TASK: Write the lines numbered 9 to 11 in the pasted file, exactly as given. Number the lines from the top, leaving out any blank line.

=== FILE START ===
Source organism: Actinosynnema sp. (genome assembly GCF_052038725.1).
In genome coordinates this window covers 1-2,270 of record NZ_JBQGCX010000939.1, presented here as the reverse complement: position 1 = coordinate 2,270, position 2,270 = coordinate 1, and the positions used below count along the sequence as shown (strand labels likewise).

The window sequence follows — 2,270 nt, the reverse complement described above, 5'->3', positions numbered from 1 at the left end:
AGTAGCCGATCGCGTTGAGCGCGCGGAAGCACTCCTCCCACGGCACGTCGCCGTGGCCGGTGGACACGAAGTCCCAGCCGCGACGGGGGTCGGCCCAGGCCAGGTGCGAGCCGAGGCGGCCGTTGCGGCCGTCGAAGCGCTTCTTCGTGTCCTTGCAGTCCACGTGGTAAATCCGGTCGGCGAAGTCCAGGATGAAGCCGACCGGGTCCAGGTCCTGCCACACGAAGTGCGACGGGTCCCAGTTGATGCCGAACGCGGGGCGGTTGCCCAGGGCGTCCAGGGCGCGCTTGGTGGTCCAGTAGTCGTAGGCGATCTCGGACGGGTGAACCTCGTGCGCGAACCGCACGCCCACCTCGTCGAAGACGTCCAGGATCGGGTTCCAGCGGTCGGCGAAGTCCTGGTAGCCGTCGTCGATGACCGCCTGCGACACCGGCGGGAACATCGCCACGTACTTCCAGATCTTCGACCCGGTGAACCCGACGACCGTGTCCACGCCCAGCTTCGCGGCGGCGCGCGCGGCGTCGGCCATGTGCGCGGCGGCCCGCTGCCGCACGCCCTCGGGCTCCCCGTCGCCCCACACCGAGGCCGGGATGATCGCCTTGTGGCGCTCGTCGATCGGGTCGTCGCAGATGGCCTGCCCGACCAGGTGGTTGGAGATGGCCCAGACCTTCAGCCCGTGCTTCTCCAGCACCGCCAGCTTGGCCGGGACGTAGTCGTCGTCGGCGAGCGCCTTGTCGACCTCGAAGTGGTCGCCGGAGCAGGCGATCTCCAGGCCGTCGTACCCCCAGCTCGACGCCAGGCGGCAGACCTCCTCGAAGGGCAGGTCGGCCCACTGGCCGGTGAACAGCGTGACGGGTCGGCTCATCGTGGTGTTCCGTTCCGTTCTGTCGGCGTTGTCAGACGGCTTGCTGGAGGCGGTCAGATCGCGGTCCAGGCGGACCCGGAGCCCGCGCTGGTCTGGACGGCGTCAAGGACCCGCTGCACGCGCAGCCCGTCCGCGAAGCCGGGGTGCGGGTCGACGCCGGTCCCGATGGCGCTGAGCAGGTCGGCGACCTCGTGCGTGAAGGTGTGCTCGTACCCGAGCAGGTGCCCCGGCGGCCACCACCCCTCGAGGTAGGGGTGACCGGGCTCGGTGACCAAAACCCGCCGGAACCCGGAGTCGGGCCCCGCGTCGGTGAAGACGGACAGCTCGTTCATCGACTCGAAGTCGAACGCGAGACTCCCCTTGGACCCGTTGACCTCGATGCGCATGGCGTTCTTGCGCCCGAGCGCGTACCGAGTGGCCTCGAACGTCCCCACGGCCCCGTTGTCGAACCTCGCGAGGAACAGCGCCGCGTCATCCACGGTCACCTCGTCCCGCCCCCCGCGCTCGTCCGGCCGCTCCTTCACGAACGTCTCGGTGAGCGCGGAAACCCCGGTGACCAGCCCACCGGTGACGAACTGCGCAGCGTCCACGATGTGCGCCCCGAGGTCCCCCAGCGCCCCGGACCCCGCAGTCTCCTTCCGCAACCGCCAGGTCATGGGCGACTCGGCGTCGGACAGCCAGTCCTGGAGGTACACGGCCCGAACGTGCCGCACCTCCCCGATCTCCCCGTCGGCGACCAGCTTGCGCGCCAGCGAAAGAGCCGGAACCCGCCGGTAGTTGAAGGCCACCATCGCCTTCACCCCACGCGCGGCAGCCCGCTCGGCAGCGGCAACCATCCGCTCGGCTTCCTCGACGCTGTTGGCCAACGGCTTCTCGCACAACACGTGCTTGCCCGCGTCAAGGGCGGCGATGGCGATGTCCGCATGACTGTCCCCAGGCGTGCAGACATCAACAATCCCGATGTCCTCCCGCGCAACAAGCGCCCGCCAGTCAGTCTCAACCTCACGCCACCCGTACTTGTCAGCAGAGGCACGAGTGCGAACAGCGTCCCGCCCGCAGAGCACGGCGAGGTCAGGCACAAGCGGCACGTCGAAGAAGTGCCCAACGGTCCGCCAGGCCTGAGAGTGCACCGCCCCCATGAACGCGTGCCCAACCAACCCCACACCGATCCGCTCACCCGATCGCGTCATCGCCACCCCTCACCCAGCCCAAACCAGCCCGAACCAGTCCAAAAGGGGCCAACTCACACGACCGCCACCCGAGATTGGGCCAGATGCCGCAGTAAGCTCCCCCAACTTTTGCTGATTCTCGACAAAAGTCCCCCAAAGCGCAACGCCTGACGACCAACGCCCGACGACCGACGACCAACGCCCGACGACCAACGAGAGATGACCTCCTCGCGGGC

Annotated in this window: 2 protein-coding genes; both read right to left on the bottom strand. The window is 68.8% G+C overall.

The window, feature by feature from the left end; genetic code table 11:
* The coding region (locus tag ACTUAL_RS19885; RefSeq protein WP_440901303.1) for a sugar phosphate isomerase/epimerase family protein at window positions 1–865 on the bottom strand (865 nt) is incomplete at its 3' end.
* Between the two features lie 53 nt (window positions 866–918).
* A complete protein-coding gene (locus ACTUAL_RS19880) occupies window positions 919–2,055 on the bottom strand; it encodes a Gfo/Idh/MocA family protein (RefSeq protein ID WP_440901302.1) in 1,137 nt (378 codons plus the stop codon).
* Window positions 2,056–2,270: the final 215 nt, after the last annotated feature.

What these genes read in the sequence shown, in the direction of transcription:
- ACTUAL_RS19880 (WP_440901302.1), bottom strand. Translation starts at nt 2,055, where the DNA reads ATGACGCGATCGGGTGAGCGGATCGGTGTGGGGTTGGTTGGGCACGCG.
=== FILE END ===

* A complete protein-coding gene (locus ACTUAL_RS19880) occupies window positions 919–2,055 on the bottom strand; it encodes a Gfo/Idh/MocA family protein (RefSeq protein ID WP_440901302.1) in 1,137 nt (378 codons plus the stop codon).
* Window positions 2,056–2,270: the final 215 nt, after the last annotated feature.

What these genes read in the sequence shown, in the direction of transcription: